The Meaningless(ness) Of Flags
November 20, 2009
“Y’all have stirred up a hornet’s nest now,” a friend of ours emailed our founding editor today, referring to a story we posted Thursday regarding the Confederate flag.
Actually, we have Democratic gubernatorial candidate Mullins McLeod to thank for that, as we were merely covering the Confederate flag issue within the context of his “jobs plan,” which called for the Stars and Bars that currently flies from behind a soldiers’ monument on the State House grounds to be transported to a museum.
Anyway, as much as we’d love to write about the Confederate flag every day (and rake in all the huge web traffic that such articles bring), in good conscience we just can’t.
Because frankly, we don’t believe that the Confederate flag debate – or any flag-related flap (bad pun, sorry) – is really that big of a deal.
After all, you are currently reading a website that relishes bashing rednecks every bit as much as it enjoys telling the NAACP to go f*ck itself – although those examples stand out because we rarely feel compelled to address the race issue at all.
Why not? Well, as much as polarizing politicians like President Barack Obama and Rep. Joe Wilson might think (read: exploit) otherwise, race isn’t all that complicated.
To us, “equality” means exactly what its definition implies – a level playing field for all that doesn’t discriminate based on race, gender or sexual orientation. Is such a position considered “progressive” for a state like South Carolina? Who knows. We honestly don’t think about it all that much. We believe what we believe, and others are free to do the same.
The flip side of that coin, though, is that we also don’t believe in affirmative action, handouts, hate crimes legislation, quotas, the re-imposition of the welfare “bounty system,” government-imposed education monopolies (which, ironically, hold more blacks down) non-performance based pay raises, minority-only loans or any of that other PC nonsense that presumes to give any minority an unfair competitive advantage over non-minorities (read: crackers) in any field of endeavor.
Yeah … our “white guilt” level is less than zero, people.
Bottom line, we never enslaved or lynched anybody, nor did any of our parents, grandparents or great-grandparents. You wanna go back further than that? Take it up with President Johnson (Andrew).
Of course, if you flip that coin back over (again), racism is a fundamental human evil that makes us want to throw up. That’s why it’s doubtful you will ever find another news outlet in South Carolina that so aggressively (and articulately :)) excoriates those who demean or belittle other human beings based on race.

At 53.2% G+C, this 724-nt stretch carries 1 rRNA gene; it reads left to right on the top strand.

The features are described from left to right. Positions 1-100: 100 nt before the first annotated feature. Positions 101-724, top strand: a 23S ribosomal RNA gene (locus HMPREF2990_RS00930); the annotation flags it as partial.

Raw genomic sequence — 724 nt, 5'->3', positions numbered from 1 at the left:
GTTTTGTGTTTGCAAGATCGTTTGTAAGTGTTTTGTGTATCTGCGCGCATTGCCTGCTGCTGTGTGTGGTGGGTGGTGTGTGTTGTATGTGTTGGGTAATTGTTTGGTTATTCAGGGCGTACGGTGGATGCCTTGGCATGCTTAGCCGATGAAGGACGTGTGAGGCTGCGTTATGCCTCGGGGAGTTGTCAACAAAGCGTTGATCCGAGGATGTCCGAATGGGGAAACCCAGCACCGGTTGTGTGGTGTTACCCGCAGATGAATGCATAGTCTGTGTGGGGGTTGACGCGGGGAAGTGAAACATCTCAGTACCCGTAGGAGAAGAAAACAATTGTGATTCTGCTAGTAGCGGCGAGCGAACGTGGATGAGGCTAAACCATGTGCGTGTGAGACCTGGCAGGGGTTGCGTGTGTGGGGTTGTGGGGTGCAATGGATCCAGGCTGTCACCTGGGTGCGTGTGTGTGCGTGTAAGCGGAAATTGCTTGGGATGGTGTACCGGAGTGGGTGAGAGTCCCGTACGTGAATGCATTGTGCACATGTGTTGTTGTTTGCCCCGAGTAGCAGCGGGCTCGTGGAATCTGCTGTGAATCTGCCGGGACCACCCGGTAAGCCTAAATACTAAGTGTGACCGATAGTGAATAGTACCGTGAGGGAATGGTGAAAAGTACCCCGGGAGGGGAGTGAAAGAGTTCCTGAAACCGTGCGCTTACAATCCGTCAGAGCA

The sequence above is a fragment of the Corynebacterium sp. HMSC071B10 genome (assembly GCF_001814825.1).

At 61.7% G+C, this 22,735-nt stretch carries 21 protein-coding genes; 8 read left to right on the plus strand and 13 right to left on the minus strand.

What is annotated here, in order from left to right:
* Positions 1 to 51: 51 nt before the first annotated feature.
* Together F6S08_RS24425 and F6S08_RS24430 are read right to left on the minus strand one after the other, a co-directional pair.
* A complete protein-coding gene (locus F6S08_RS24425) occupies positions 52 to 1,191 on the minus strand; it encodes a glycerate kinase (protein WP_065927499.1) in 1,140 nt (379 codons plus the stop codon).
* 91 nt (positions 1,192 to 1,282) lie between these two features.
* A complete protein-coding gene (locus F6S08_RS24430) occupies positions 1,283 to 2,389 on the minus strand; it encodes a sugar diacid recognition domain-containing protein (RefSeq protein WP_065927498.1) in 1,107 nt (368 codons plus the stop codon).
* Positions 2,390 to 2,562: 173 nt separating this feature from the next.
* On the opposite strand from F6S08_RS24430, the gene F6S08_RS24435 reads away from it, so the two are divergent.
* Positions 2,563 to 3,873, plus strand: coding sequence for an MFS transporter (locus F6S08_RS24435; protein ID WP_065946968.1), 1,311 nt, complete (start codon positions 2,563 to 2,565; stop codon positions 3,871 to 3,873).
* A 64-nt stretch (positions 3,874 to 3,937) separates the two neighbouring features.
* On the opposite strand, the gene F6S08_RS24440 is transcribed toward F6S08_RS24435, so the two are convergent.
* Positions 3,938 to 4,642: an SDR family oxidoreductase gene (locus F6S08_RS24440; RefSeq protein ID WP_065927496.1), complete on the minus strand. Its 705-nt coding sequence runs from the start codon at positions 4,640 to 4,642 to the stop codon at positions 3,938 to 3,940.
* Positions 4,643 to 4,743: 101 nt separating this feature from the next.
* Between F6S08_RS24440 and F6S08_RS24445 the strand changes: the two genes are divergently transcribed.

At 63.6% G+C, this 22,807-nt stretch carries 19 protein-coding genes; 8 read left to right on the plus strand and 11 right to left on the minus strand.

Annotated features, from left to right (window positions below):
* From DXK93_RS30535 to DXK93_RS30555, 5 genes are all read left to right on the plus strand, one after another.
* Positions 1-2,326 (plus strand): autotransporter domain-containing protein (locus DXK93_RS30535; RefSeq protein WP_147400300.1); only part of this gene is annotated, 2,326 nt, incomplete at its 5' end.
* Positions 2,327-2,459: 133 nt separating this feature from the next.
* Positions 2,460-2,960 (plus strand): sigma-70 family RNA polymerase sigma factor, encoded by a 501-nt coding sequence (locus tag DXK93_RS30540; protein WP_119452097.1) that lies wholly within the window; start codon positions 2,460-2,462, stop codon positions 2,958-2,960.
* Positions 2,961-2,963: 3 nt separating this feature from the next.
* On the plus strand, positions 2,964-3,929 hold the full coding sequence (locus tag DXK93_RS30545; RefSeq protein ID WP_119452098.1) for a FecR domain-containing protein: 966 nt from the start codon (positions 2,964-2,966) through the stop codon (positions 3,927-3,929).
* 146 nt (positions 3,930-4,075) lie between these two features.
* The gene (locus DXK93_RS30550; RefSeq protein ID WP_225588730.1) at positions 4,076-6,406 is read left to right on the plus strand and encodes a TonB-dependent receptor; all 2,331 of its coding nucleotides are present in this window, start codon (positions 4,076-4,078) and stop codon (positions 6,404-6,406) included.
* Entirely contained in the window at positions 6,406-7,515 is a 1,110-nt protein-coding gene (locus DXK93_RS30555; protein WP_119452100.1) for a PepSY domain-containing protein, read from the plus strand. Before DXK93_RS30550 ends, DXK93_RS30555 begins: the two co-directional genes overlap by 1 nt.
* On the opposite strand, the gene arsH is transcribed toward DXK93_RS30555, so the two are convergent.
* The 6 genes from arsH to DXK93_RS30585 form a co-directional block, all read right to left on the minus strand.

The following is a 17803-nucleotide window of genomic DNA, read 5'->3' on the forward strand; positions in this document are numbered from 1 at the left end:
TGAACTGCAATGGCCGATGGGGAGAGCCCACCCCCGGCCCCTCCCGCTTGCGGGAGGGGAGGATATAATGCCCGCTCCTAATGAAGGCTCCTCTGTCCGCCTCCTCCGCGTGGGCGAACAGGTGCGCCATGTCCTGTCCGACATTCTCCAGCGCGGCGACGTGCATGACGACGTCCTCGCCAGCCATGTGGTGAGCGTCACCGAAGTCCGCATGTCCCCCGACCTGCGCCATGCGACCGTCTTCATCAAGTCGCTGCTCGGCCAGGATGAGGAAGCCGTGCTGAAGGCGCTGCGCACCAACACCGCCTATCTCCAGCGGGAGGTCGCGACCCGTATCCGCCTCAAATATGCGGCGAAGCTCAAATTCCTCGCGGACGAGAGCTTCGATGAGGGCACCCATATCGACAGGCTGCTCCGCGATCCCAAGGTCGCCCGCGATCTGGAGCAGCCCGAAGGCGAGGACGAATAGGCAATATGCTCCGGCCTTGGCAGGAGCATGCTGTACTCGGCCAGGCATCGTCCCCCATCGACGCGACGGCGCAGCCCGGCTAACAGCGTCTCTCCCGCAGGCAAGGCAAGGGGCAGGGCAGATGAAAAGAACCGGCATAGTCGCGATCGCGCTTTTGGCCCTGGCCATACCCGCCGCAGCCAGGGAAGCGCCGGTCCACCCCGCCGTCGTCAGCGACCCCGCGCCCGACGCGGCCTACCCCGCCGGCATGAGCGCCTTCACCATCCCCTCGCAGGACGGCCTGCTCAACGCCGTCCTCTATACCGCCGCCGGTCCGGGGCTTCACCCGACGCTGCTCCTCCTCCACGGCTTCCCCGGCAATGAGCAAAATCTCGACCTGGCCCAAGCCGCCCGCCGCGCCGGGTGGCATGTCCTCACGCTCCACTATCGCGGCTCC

Joking is one thing (we do plenty of that), but when people spew authentic hatred – and it comes time for somebody to “drop the hammer” on them – we’re always game. Similarly, you won’t find a more stringent advocate for undoing South Carolina’s racist 1895 state constitution,which continues to hold our state back a helluva lot more than any piece of fabric.
On that note, if gubernatorial candidate Mullins McLeod was serious about improving economic conditions for all Palmetto State residents, he would have included a plan to bring our state government out of the 19th Century, not a pandering focus on a meaningless symbol.
Which brings us our point (and the picture we were forwarded earlier today by a good friend of ours).
As you can see from the image above, that’s a group of Ku Klux Klansmen marching through Washington D.C. in 1925. Amazingly, they’re carrying the American – not the Confederate flag.
“Oh say can you see,” right?
Pandering, obviously, was every bit as alive and well then as it is now. And flags, obviously, can still be carried by anybody looking to make any sort of statement. Even racists like the KKK.
Of course, when you stop and think about it, a lot of people who stand by the flag these days clearly don’t have the foggiest conception of what it stands for.
Most of them don’t, actually.
Think about it … the revolutionary equation that this nation was founded on is strikingly simple – individual liberty and prosperity for all, with a limited government (like we used to have) dedicated to protecting freedom and free markets.
Accordingly, where individual freedom and free markets wax, America moves closer to its ideal and its people move closer to happiness. Where those principles wane, however, we move closer towards oblivion and a repressive regime that will soon have to erect walls to keep people in, not out.
Until the current generation of politicians – in Washington D.C. and Columbia S.C. – figure that basic formula out, their flags will continue to stand as meaningless symbols on the political battlefield.
They’ll also continue to cheapen the sacrifices being made by those who are fighting for freedom on the actual battlefield.